Retirement investors often hear that they should build a portfolio, rather than picking stocks based on tips and gut feelings. Easy to say and, for a long time, it was hard to do.
Pension funds and universities really understand portfolio building, as do many wealthy individuals. For all the blather you hear on TV about which stock or sector a famous-name investor supposedly will buy next, the fact is rich people do not often take all-in risks.
Rather, they keep their money in a variety of asset classes. The rich also regularly rebalance — they sell the investments that have gone up and use that cash to buy those that have fallen — and they own more conservative investments than you might guess.
How can you build a strong retirement portfolio? Here are the basic principles:
A “three buckets” approach
A cash cushion of three to six months expenses is crucial. It helps you avoid selling to raise money for, say, a hospital visit or a car accident. The second bucket is your retirement investments. It should be the largest component and handled as inexpensively and consistently as possible. This is your ‘”core” portfolio.
The third, if you are disposed to trading, is the “explore” bucket, money you don’t mind losing if a stock doesn’t work out. You don’t have to trade. If you know you will, however, keeping that money separate from the core portfolio protects you from emotional trading errors.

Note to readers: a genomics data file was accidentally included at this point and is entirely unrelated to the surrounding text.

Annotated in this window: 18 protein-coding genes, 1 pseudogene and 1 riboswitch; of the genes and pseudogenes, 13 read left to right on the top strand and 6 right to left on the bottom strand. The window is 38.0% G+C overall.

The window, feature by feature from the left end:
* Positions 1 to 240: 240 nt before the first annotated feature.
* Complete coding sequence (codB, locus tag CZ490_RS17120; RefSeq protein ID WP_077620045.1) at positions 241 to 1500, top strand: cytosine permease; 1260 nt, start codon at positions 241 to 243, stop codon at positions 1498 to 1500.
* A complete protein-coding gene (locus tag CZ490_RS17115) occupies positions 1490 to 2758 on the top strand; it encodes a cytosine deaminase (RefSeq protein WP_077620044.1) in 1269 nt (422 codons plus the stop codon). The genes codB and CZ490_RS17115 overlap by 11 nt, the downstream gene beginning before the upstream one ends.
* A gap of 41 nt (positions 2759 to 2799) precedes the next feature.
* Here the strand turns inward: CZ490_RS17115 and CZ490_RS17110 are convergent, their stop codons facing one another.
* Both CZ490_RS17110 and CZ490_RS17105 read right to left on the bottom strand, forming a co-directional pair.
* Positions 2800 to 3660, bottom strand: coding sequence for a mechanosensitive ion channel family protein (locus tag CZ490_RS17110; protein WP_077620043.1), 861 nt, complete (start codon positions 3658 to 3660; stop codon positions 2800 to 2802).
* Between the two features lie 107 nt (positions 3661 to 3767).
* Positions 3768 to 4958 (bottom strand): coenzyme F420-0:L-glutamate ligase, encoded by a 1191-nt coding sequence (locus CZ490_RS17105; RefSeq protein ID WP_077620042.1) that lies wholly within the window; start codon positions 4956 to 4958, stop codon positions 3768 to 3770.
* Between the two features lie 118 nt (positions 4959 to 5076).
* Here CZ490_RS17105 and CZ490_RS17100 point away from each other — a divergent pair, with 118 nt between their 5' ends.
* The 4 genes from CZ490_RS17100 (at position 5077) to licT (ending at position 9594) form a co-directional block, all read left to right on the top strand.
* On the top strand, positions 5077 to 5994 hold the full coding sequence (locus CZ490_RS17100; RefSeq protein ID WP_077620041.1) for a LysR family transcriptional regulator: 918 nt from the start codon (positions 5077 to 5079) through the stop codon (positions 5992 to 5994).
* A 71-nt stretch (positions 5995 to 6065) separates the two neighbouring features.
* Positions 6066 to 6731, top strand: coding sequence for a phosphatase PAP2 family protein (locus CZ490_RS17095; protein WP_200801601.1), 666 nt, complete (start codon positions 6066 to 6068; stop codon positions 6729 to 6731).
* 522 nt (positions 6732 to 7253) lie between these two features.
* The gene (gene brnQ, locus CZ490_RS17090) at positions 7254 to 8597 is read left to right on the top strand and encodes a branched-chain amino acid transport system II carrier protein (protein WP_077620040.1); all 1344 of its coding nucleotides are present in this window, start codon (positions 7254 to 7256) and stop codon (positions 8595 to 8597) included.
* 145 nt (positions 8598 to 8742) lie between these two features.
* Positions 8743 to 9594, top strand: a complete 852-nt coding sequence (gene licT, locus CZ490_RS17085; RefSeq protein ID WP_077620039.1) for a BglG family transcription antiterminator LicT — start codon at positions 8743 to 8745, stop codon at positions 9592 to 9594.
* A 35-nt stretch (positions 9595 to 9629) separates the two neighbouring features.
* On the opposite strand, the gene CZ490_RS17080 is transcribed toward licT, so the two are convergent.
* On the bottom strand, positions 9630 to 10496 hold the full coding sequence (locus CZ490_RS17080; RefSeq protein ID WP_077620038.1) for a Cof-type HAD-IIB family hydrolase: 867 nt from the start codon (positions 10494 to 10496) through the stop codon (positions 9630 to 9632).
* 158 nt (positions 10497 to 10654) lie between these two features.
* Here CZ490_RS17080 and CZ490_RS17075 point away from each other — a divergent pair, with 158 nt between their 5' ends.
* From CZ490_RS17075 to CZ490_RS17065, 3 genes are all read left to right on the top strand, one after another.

Avoid unnecessary costs
Inside the core portfolio, it’s vitally important to keep costs minimized. Own index funds or index ETFs rather than expensive, actively managed mutual funds. You can easily lower management costs, taxes and commissions by owning ETFs inside an individual retirement account (IRA).
Costs matter. John Bogle, the founder of the Vanguard Group, figures management fees over the long haul eat up to 80% of your potential gains. Fund managers and other Wall Street types put up nothing and risk nothing but keep 80 cents on your dollar. It’s shocking once you realize it.
Diversification is a virtue
When you first start using truly diversified investments the feeling can be deflating. Why invest if you don’t get to pick the companies?
The answer is simple enough: You will pick the wrong ones. Most people chase investments that have been hot recently, buying them just in time for a decline. Once they buy the high, they ride it down to the low and then cash out. Yet, many times, a down stock soon recovers.
Diversification lowers this risk by cutting off your emotional attachment to a single company or sector. It protects you from yourself.
Ordinary retirement investors can and should build their own investment portfolios, and they can do so cheaply using the same, proven portfolio tools afforded even the fanciest university endowments.